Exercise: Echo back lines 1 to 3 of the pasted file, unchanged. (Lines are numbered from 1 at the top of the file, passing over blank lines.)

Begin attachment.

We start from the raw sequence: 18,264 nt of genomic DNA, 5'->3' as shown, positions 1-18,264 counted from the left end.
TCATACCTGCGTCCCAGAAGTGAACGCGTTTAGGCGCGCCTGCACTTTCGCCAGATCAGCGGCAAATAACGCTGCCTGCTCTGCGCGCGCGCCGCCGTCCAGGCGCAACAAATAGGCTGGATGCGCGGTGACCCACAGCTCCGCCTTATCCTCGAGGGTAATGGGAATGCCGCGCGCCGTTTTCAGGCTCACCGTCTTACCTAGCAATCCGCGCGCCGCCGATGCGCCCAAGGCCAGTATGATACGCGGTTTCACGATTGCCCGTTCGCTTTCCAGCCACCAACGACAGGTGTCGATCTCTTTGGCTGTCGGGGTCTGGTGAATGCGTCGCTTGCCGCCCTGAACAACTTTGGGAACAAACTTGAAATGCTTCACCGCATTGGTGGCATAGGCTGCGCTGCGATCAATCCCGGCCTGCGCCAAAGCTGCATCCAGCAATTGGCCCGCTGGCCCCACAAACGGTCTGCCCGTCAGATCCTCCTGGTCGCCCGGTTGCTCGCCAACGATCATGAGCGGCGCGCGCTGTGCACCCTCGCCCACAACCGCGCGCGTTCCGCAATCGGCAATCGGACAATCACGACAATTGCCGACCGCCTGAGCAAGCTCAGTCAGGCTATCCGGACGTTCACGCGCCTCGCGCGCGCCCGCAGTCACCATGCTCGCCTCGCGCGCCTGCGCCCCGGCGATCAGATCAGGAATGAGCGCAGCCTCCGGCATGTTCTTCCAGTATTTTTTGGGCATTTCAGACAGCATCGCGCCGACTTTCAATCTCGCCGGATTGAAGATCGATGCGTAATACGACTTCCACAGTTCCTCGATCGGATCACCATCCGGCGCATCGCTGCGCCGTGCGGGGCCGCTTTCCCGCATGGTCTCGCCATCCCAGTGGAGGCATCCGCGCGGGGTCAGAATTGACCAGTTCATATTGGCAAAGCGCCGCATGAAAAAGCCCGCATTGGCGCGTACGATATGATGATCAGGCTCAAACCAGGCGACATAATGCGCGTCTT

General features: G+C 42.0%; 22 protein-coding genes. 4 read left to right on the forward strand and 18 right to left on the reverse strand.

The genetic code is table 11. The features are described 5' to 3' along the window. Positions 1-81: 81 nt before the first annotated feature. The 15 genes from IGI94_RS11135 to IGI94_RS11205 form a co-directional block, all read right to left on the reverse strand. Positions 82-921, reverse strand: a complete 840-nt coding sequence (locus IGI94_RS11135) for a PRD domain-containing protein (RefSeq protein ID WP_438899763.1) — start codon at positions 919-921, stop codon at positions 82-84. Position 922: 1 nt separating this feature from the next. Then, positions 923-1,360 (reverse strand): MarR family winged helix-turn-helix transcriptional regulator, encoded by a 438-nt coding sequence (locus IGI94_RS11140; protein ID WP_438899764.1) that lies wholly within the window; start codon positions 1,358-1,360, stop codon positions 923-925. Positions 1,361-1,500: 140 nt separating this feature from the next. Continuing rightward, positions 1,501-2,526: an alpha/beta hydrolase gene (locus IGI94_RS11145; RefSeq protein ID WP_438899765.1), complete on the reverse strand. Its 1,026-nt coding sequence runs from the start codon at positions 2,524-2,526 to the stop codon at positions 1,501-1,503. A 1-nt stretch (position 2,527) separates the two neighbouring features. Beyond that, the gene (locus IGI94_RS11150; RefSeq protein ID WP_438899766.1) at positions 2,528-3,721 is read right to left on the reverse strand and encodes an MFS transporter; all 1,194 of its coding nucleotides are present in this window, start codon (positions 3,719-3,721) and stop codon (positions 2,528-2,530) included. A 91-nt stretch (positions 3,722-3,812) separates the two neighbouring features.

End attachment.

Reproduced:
We start from the raw sequence: 18,264 nt of genomic DNA, 5'->3' as shown, positions 1-18,264 counted from the left end.
TCATACCTGCGTCCCAGAAGTGAACGCGTTTAGGCGCGCCTGCACTTTCGCCAGATCAGCGGCAAATAACGCTGCCTGCTCTGCGCGCGCGCCGCCGTCCAGGCGCAACAAATAGGCTGGATGCGCGGTGACCCACAGCTCCGCCTTATCCTCGAGGGTAATGGGAATGCCGCGCGCCGTTTTCAGGCTCACCGTCTTACCTAGCAATCCGCGCGCCGCCGATGCGCCCAAGGCCAGTATGATACGCGGTTTCACGATTGCCCGTTCGCTTTCCAGCCACCAACGACAGGTGTCGATCTCTTTGGCTGTCGGGGTCTGGTGAATGCGTCGCTTGCCGCCCTGAACAACTTTGGGAACAAACTTGAAATGCTTCACCGCATTGGTGGCATAGGCTGCGCTGCGATCAATCCCGGCCTGCGCCAAAGCTGCATCCAGCAATTGGCCCGCTGGCCCCACAAACGGTCTGCCCGTCAGATCCTCCTGGTCGCCCGGTTGCTCGCCAACGATCATGAGCGGCGCGCGCTGTGCACCCTCGCCCACAACCGCGCGCGTTCCGCAATCGGCAATCGGACAATCACGACAATTGCCGACCGCCTGAGCAAGCTCAGTCAGGCTATCCGGACGTTCACGCGCCTCGCGCGCGCCCGCAGTCACCATGCTCGCCTCGCGCGCCTGCGCCCCGGCGATCAGATCAGGAATGAGCGCAGCCTCCGGCATGTTCTTCCAGTATTTTTTGGGCATTTCAGACAGCATCGCGCCGACTTTCAATCTCGCCGGATTGAAGATCGATGCGTAATACGACTTCCACAGTTCCTCGATCGGATCACCATCCGGCGCATCGCTGCGCCGTGCGGGGCCGCTTTCCCGCATGGTCTCGCCATCCCAGTGGAGGCATCCGCGCGGGGTCAGAATTGACCAGTTCATATTGGCAAAGCGCCGCATGAAAAAGCCCGCATTGGCGCGTACGATATGATGATCAGGCTCAAACCAGGCGACATAATGCGCGTCTT

General features: G+C 42.0%; 22 protein-coding genes. 4 read left to right on the forward strand and 18 right to left on the reverse strand.